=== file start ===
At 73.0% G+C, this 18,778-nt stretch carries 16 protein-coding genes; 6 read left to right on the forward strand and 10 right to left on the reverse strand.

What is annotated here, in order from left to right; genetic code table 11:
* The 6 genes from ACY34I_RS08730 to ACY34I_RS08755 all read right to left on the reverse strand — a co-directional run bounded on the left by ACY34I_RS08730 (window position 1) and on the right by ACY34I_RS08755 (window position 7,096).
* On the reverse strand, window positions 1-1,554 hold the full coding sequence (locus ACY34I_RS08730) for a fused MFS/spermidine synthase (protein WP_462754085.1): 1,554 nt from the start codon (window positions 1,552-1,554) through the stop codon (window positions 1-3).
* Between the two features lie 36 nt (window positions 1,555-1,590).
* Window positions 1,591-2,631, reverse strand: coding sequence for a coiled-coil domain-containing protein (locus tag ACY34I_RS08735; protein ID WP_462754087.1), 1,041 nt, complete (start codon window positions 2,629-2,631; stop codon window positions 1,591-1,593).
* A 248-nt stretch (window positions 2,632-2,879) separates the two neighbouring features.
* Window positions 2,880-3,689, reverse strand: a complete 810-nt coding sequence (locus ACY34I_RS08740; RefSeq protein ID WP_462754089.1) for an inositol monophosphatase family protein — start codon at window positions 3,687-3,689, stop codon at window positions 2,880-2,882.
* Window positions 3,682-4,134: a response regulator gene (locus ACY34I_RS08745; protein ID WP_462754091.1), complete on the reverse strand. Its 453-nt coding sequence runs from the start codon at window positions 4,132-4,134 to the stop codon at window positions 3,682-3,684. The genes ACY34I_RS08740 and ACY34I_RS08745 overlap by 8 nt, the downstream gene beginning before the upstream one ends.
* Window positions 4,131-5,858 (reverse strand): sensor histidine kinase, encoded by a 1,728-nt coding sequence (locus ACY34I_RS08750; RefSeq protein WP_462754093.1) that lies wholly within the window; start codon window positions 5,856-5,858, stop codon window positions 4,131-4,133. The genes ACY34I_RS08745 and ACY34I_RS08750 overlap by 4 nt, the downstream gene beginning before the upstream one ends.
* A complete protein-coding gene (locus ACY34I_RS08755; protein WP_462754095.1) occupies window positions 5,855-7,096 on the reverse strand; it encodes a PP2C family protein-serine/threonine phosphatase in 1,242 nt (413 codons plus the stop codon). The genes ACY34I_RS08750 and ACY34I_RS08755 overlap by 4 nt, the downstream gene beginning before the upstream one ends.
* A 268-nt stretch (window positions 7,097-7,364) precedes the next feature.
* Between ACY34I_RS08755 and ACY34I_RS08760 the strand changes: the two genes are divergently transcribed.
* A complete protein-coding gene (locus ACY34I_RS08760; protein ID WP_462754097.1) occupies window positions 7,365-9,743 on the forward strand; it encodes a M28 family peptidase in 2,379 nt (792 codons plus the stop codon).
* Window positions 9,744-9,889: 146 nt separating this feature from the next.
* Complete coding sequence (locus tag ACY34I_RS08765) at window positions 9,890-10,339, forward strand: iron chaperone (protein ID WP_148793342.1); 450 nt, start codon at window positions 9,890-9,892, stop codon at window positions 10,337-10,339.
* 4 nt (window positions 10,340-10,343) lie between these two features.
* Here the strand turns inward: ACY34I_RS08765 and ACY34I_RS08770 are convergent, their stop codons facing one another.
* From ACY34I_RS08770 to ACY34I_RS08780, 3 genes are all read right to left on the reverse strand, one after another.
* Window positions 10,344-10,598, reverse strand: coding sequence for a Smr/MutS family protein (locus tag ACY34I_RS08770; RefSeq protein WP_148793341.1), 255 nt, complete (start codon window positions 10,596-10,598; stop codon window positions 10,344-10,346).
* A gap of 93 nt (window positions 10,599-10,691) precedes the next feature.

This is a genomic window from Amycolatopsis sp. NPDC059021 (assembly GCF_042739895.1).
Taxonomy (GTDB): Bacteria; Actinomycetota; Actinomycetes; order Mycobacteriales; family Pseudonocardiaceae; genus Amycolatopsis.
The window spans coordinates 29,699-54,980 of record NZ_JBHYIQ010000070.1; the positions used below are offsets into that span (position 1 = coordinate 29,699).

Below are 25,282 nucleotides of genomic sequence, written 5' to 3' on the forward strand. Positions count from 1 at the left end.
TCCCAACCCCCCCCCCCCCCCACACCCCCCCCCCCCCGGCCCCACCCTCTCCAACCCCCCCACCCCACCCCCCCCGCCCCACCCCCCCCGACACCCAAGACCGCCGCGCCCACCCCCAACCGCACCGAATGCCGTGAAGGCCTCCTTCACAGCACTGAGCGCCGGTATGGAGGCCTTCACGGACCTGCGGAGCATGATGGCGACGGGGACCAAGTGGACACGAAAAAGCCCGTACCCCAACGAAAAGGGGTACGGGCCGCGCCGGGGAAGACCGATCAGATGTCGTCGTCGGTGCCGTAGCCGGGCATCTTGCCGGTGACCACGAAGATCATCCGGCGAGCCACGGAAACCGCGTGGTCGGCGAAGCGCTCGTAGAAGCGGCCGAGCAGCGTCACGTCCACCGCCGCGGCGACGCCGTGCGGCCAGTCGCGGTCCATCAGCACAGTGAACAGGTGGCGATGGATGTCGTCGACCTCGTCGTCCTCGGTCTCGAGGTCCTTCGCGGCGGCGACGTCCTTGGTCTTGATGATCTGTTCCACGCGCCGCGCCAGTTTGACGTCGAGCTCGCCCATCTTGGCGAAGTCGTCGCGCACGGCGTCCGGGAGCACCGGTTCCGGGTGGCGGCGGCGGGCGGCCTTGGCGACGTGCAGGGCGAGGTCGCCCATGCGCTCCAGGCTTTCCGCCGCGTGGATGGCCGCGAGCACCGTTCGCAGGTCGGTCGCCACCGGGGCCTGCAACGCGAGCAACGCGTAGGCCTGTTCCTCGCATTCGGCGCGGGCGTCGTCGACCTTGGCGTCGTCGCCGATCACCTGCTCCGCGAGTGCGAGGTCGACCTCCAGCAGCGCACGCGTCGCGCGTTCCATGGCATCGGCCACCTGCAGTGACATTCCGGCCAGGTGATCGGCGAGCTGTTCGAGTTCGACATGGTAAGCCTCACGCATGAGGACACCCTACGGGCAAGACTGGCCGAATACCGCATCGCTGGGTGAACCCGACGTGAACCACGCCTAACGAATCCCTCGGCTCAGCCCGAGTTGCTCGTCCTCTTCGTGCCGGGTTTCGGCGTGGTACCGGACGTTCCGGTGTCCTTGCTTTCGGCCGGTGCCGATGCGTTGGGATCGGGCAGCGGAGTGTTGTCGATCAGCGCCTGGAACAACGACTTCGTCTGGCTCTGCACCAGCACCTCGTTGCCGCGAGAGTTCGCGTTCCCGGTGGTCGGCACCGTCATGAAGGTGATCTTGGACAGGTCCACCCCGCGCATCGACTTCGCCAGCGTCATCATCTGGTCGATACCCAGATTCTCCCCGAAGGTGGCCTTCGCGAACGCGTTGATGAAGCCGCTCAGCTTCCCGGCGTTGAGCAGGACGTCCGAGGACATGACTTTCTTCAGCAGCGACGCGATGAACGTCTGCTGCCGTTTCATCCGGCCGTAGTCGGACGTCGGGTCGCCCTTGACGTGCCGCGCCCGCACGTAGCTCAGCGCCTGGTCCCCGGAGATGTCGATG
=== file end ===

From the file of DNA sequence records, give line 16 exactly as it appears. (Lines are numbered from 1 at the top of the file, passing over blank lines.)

* Complete coding sequence (locus tag ACY34I_RS08765) at window positions 9,890-10,339, forward strand: iron chaperone (protein ID WP_148793342.1); 450 nt, start codon at window positions 9,890-9,892, stop codon at window positions 10,337-10,339.